Hamburg Train station at midnight
by Lorraine Whelan
Excited, sitting in the compartment with thoughts of music history: The Beatles used to play here, before they became famous. Oh, the earliest of sixties! I was only a baby then, but later saw loads of pictures. The lads were so young. The photos were black and white and grey. I imagine they were tough in a gritty town.
But my reverie was disturbed. A ruckus of youth was getting on the train, shouting and laughing in German, a language foreign to me. One young man lurched into my compartment, saying something to me directly. I could not tell by his face whether he was friendly or sinister. He was definitely drunk. I heard others call to him and he turned his head to shout a reply while bolstering himself with the compartment doorframe. I hoped the others would not join him. He continued talking unaware that I had no inkling of his meaning. He kept reaching into the side of his jacket, never retrieving what I imagined to be a weapon of some sort. I felt threatened and thought it best to remain quiet. I tried to be calm, and I tried to make him realize that I didn’t understand his questions (that much I did understand, by the periodic raising of tone at the end of a sentence).
The interrogation continued. The German fellow swayed, his drunkenness unmistakable. Two other lads arrived, hovering behind him. They were louder even than my German fellow. Perhaps more drunk. In any case, words became meaningless as expressions of anger became apparent. My fellow gripped the doorframe tightly as the other two tried to pull him away. Eventually they succeeded and I breathed a sigh of relief as the compartment door slid closed. I heard a scuffle in the carriage corridor. It was nearly time for the train to leave.
Suddenly, the noise of a scuffle became louder and I definitely heard my German shout nein. The train started slowly and I looked out the window at the dim platform. A young man—I recognized him—was sprawled on the ground, half-conscious. Reaching into his coat he retrieved a small bottle and took a swig before lying back down, resigned to missing his train.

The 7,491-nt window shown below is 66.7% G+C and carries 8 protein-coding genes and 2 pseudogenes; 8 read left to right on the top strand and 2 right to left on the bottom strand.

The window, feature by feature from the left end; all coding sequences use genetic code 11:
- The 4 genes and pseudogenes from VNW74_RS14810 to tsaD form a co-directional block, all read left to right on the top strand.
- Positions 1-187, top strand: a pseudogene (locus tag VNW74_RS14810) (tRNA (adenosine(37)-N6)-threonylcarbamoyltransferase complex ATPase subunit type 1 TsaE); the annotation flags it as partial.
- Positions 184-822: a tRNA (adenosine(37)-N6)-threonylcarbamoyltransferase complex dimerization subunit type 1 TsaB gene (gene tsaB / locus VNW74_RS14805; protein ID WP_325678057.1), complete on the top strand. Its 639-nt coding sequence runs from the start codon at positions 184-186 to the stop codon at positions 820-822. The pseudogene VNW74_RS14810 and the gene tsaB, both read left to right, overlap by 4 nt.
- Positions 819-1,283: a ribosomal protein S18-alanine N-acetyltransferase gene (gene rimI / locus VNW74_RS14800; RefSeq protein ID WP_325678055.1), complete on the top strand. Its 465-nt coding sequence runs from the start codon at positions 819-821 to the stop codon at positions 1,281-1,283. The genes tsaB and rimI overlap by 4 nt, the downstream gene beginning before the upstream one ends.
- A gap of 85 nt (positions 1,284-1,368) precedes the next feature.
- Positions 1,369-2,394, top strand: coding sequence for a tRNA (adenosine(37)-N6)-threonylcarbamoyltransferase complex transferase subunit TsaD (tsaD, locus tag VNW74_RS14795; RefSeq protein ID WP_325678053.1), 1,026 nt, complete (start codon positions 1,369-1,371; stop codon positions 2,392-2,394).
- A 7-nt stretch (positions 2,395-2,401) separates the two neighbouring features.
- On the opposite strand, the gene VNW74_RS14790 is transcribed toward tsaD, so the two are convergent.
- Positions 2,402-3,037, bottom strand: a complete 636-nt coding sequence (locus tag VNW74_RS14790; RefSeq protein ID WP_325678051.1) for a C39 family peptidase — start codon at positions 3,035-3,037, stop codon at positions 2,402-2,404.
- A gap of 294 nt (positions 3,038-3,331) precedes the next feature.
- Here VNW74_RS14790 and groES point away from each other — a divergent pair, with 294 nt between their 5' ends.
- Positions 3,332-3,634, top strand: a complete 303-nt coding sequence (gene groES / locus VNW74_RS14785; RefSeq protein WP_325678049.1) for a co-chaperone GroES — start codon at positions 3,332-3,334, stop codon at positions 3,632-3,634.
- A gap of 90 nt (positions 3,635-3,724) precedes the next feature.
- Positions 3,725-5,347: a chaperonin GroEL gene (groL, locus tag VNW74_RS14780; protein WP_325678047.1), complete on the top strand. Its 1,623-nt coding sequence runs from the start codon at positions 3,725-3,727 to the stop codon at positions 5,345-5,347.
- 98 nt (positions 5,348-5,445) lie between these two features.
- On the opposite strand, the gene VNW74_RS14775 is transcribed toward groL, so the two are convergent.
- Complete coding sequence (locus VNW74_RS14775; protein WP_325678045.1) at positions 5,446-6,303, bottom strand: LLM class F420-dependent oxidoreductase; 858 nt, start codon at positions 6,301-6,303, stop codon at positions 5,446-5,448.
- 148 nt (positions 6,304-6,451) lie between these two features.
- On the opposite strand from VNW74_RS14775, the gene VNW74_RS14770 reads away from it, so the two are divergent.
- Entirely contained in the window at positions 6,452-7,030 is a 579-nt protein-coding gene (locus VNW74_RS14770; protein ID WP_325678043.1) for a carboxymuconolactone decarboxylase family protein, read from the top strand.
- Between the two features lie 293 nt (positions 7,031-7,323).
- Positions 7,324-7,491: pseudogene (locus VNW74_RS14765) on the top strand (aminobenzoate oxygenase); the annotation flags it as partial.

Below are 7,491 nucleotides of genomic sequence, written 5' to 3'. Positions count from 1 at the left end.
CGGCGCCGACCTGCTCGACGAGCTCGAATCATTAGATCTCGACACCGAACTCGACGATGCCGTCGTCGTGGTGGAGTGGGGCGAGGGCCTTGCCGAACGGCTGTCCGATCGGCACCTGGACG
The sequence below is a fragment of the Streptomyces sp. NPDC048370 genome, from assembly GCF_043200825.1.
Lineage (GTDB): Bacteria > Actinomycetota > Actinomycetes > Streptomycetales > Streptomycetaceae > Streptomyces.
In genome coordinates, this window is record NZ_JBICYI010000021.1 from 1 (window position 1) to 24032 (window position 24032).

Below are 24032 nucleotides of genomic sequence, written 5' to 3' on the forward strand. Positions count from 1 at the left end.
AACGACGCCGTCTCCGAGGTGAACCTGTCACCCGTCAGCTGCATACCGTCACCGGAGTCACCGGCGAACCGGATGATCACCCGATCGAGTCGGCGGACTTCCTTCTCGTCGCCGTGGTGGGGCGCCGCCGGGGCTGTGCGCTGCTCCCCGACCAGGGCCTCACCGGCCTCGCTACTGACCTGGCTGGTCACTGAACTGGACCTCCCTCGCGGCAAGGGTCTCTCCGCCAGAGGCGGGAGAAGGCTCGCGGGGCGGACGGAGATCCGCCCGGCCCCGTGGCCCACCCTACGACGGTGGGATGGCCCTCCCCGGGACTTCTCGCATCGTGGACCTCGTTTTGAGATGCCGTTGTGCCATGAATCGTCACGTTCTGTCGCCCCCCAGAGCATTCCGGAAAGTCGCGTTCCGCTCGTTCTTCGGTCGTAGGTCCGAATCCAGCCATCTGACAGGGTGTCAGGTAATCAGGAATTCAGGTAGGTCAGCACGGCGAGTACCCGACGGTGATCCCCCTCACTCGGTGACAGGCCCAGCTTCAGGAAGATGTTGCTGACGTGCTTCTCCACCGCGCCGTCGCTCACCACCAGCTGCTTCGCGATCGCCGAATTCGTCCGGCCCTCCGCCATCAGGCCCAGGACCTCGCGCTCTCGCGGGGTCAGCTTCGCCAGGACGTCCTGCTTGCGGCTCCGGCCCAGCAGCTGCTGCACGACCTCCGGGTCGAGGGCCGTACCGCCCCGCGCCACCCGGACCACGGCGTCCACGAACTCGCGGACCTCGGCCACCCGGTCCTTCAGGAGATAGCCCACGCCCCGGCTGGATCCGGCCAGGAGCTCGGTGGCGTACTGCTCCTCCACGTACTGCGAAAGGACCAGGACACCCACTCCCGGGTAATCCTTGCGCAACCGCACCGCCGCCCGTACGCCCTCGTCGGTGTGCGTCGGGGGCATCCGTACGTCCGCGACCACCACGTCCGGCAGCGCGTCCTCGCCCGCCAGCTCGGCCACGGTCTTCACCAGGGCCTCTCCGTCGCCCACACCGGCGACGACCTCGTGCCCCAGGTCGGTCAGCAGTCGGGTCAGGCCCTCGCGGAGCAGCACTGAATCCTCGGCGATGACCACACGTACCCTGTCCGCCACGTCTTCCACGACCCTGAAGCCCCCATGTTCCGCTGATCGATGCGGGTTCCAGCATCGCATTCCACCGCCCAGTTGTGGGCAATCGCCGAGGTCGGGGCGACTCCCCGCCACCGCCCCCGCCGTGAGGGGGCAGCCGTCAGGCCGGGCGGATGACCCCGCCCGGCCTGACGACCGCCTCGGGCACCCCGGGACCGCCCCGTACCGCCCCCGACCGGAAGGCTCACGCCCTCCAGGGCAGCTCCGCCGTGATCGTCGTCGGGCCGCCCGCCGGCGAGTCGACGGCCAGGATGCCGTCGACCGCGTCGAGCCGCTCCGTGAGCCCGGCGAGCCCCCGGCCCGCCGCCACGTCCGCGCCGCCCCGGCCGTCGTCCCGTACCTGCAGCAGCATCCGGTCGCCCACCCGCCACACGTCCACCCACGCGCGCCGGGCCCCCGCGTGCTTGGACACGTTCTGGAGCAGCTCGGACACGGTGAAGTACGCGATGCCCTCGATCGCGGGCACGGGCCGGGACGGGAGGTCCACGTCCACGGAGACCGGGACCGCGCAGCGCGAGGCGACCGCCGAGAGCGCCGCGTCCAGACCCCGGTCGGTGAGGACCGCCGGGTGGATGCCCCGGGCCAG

Lorraine Whelan is a Canadian writer and visual artist based in Ireland. Her prose, poetry, and art criticism has appeared in Ireland, Canada, the USA, Luxembourg and online in such literary and art journals as The Salmon, Canadian Woman Studies/les cahiers de la femme, Cyphers, The Examined Life Journal, CIRCA, and others. Precariat Press published her first chapbook of poems, Home Sweet Home Goodbye, in 2020. Whelan’s artwork is included in public, private, and corporate collections in Ireland, the USA, Canada, the UK, Belgium, and Australia, and her next solo exhibition will open in Feb 2022 at Rathfarnham Castle in Dublin.
— Bill Gaythwaite
"People have always looked up to Glen ― in school, in sports, on the job. He knows he is endowed with something called leadership quality. He has courted this reputation, built it carefully, like a log cabin, but occasionally the obligation overwhelms him, and he feels up to his neck with it. It’s rather tiring to always be so dependable. "